-"No, we can't accept printouts from an electronic service. It doesn't look like our examples, nothing at all like what we have."
-"But it's the only marital status the Latvian civil registry gives out since a few years. Have a look at this explanation on the relevant Latvian government website. In English. With a Dutch translation I made to help you."
-"I'll have to ask my boss."
-(two weeks, several emails and phone calls later) "OK, we can accept this document. You don't even have to get a court stamp to legalise it. But it needs to be translated. To Dutch. All eleven pages, even if we need only that single word "single". No, google translate for the relevant bits won't do. No, you can't translate it yourself. It has to be done by a certified translator. Here's a list."
- Leuven official sends me a list of certified translators. No certified translator for Latvian on it. I find one online, in a city 100km away.
- Certified translator translates the 11 page document for us. Gives us a discount because it doesn't need a certified translation.
- Make an appointment a week in advance (the fastest possible) with the city government, then back to the Leuven city hall.
-"Ah, when we said it the civil registry excerpt was free of legalisation, we meant the original only. The certified translated copy needs to legalised. By the court of the city the translator is attached to."
- Back to the translator in the city 100km away, to request legalisation by the local court of her translation of a source document that is free of legalisation.
- Wait another two weeks for the stamped document to arrive by snail mail.
- Make another appointment with the city services.
But fear not, for there is hope! In a few years, so I learned, standardised paper forms will be developed to exchange this kind of information within the EU, hopefully eliminating the need for certified, legalised translations.
 ...except for the fundamental conceptual insecurity of voting from home of course.
 http://eur-lex.europa.eu/legal-content/EN/TXT/HTML/?uri=CELE... for a bit more context.
It's either done really secretly or not at all.
As an example, the latest hooplah around enterprise taxation is related to using company cars during private time. If an employer does not allow to use company cars for private purposes, then they will be marked as such in a public registry. If you have a feeling that your neighbor is using his company car outside of work, you can check it and report it to the TCB: http://www.err.ee/643218/erasoiduks-tooauto-kasutaja-saab-na... But if the company car is not registered as such, then you will have to pay fringe benefits tax 1,96 EUR per engine kW per month for newer cars and 1,47 EUR per engine kW per month for cars older than 5 years.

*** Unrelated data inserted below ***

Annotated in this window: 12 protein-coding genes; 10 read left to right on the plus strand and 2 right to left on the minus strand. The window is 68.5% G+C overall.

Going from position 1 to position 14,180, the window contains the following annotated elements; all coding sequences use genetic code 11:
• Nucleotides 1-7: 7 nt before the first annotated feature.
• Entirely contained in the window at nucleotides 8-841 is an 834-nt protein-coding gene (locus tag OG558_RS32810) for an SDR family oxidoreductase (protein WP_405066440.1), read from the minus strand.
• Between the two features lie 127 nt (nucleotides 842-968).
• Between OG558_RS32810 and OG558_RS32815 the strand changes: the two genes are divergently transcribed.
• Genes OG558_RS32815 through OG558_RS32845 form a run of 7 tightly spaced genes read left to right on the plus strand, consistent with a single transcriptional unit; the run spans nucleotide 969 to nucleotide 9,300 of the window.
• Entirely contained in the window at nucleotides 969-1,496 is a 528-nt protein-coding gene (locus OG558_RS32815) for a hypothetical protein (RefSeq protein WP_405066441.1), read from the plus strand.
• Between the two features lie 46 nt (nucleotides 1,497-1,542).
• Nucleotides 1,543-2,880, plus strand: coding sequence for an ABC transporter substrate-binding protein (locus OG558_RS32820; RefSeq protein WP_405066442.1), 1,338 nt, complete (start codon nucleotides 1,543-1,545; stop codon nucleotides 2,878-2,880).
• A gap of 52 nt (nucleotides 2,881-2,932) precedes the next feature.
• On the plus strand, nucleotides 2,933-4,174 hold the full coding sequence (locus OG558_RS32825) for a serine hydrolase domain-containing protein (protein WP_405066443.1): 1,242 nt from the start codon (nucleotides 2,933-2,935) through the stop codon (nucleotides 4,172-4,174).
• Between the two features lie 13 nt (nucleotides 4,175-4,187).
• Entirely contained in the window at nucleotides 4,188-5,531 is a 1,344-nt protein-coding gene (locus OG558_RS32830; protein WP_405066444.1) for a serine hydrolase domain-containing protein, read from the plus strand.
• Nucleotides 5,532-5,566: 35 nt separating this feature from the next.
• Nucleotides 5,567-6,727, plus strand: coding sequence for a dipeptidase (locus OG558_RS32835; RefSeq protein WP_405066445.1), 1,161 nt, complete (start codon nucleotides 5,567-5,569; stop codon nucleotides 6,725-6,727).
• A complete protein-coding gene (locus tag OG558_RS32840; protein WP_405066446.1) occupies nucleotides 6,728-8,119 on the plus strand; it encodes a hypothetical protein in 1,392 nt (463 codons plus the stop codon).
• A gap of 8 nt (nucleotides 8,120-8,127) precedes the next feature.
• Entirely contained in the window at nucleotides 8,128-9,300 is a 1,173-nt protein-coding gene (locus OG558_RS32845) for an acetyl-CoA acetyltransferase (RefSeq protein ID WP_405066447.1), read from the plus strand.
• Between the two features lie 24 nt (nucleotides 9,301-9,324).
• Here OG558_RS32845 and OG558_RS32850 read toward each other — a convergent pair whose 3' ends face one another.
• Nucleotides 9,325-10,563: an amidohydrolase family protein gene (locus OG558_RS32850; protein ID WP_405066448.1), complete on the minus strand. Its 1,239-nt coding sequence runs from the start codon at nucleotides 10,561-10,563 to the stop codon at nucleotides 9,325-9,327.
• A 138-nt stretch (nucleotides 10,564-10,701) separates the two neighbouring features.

As an exercise to the reader, think about how flat taxation per kW affects companies with electric cars.
In practice nobody really monitors these things and many do abuse the system to cater for themselves etc. However if you find yourself an enemy who will report you (even just on suspicion), then you better have a convincing case for the tax authority and/or judge as your accounting gets audited.
There are a bunch of special benefit rules that can be used for lawful cost savings though. There are lawful ways to split car costs with company money, there are lawful ways to get a tax-free daily allowance if you're traveling for business, limited to some X days per month.
In general I think the company tax rates are low enough to do everything lawfully. Taking out profits as an owner incurs a 20% income tax to the company and zero taxes to the individual. In addition, if you've taken out profits before, then the company income tax is 14%, up to the amount that equals the average of the last 3 years. So if you take out similar profits on a regular basis, the tax rate is only 14% on everything.
As I understood it, this is only so for distributing profits to legal entities. If you're distributing to a private person, the private person will have to pay a new 7% income tax which sums up to a total of about 20%. This of course only matters if the private person is tax resident in Estonia.
I find the PwC tax alerts very informative to be kept up to date on the tax laws in Estonia: https://www.pwc.com/ee/en/press-room/tax-alerts/estonian-tax...
I hadn't seen any mention of the new 7% individual rate in any newspaper articles or even accounting firm articles. I now inspected the actual income tax law , and sure enough the 7% clause is there.
One one hand this means a slight net tax increase to 20.02% , on the other hand if the total individual income is less than 25200€/year then a part of that 7% will be returned.
 Unfortunately not yet translated to English https://www.riigiteataja.ee/akt/107072017022
 100 * 0.86 * 0.93 = 79.98